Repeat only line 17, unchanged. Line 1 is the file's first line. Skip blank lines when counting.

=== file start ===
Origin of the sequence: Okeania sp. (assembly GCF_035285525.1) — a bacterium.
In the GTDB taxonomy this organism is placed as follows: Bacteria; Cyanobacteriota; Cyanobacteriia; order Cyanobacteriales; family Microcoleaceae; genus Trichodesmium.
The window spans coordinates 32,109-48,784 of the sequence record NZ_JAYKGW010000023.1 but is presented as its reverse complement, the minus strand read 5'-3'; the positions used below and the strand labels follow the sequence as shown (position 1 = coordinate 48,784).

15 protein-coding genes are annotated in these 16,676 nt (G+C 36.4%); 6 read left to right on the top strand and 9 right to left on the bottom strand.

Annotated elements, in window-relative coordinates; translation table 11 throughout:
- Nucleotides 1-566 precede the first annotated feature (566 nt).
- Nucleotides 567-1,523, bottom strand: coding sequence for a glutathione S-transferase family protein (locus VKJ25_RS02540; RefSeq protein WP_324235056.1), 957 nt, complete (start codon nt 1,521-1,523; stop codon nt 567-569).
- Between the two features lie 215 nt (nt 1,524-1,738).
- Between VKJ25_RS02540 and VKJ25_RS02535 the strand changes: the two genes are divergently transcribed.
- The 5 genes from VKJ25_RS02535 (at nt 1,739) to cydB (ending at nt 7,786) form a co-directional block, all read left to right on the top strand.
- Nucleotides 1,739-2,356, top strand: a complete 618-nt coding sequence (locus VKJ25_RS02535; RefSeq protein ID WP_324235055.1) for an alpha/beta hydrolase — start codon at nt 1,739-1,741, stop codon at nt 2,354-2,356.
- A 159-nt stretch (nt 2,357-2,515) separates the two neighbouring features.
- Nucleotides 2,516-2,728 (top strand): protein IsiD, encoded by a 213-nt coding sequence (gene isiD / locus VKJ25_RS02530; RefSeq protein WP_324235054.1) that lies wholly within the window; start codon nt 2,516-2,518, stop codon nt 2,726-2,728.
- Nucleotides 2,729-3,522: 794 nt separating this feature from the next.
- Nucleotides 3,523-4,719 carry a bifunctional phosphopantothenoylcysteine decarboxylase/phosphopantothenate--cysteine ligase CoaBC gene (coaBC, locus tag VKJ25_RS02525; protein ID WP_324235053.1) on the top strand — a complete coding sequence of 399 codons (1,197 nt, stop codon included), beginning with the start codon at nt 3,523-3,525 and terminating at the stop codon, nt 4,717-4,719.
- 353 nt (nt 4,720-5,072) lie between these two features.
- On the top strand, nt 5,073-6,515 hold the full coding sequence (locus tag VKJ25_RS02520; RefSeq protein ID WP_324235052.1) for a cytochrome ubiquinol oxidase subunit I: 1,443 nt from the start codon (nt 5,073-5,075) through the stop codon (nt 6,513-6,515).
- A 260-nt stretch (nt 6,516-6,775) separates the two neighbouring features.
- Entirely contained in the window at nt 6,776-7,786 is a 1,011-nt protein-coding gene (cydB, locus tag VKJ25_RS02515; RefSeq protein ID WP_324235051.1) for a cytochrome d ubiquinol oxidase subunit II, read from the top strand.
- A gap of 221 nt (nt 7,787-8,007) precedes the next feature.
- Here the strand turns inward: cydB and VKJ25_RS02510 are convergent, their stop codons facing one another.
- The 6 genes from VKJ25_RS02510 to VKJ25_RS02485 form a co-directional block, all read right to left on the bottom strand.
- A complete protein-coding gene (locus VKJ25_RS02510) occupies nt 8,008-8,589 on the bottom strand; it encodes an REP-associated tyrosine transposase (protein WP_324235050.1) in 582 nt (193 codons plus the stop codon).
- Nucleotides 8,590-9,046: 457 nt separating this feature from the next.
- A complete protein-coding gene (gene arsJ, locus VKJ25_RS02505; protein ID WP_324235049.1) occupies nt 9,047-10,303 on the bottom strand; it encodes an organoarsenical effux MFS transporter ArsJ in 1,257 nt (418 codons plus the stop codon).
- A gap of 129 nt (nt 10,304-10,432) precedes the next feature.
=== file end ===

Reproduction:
- On the top strand, nt 5,073-6,515 hold the full coding sequence (locus tag VKJ25_RS02520; RefSeq protein ID WP_324235052.1) for a cytochrome ubiquinol oxidase subunit I: 1,443 nt from the start codon (nt 5,073-5,075) through the stop codon (nt 6,513-6,515).